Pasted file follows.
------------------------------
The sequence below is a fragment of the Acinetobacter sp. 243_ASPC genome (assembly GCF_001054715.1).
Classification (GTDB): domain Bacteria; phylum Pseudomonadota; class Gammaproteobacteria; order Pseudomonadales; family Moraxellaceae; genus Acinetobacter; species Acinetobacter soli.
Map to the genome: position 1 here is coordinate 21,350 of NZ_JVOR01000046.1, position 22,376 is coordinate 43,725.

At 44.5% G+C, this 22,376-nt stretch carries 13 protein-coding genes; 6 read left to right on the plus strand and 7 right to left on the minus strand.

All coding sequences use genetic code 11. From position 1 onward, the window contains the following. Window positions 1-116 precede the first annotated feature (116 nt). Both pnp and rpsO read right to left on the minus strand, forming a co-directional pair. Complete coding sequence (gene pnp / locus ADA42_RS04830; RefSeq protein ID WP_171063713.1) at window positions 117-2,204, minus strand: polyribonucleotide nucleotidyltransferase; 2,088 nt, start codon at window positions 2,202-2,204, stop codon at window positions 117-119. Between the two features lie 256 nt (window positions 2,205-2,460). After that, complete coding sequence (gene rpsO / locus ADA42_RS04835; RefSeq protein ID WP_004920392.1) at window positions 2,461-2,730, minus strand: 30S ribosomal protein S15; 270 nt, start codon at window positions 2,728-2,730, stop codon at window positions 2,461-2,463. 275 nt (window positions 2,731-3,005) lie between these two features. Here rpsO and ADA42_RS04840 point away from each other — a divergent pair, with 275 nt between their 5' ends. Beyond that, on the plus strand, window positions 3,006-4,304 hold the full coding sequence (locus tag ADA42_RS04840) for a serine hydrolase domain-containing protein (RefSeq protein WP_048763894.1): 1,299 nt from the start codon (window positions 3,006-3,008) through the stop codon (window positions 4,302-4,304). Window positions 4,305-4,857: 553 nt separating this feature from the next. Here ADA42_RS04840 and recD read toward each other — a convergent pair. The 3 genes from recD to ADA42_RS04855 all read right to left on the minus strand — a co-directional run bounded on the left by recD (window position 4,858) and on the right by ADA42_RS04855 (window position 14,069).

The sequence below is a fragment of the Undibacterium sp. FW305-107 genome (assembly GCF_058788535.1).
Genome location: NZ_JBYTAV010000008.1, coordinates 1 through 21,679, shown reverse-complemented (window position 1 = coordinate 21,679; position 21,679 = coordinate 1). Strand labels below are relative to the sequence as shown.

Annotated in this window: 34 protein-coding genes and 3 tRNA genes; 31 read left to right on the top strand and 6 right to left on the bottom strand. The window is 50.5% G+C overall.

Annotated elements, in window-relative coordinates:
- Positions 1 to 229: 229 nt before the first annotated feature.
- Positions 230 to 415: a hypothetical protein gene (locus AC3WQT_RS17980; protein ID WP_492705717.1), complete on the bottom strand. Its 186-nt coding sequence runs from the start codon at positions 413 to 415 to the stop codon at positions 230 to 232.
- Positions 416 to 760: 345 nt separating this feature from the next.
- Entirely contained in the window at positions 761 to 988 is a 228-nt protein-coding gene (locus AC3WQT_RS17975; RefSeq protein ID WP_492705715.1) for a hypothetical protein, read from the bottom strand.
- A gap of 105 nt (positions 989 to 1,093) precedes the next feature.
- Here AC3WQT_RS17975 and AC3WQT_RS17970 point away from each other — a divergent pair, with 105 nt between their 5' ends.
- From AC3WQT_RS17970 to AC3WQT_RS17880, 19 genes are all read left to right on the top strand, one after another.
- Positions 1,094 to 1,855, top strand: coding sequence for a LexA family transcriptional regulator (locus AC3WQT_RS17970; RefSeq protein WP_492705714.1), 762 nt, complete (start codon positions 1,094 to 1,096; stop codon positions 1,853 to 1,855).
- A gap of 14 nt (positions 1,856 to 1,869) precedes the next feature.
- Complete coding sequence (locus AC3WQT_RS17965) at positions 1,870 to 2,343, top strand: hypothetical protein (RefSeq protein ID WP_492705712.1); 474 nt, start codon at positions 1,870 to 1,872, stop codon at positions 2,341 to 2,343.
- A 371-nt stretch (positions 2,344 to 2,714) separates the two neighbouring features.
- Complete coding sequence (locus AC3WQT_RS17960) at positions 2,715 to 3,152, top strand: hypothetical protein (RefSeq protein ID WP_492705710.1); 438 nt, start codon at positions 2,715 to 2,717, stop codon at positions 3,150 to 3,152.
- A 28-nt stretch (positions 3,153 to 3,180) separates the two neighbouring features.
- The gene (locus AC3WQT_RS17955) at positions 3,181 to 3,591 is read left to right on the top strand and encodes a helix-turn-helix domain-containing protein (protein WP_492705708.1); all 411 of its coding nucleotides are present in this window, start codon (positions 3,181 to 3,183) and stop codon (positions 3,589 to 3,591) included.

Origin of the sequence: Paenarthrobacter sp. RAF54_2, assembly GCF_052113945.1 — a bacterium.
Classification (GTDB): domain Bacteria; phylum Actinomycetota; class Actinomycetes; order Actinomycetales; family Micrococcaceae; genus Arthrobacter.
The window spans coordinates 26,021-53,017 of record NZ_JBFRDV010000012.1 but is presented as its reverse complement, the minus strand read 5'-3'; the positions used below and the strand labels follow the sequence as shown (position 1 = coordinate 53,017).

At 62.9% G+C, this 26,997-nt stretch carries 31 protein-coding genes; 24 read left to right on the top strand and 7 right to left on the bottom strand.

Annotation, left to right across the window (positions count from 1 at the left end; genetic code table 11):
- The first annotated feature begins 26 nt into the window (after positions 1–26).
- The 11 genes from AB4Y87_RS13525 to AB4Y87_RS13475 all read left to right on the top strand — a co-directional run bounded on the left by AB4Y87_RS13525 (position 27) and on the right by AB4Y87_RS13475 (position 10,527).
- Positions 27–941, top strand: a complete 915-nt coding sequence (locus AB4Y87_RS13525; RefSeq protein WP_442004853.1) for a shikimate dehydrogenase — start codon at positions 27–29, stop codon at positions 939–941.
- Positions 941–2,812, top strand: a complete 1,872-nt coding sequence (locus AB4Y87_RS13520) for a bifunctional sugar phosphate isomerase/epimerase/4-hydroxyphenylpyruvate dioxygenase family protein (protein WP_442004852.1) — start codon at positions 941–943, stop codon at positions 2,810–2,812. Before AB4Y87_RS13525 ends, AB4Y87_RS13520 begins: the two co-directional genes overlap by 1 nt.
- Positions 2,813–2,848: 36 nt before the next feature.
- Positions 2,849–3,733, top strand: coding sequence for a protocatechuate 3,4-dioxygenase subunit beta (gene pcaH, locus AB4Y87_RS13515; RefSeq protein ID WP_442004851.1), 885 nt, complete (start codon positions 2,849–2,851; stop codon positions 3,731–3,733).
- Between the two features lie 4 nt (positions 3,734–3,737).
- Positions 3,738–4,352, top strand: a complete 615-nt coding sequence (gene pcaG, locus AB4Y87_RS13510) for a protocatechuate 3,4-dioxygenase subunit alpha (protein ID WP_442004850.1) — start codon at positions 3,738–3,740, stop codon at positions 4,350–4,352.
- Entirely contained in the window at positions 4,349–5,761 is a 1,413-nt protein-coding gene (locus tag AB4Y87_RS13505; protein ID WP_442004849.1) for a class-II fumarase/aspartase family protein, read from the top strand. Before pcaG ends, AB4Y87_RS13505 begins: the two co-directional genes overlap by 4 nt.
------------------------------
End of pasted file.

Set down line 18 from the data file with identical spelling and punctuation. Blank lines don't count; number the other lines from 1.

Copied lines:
- A gap of 14 nt (positions 1,856 to 1,869) precedes the next feature.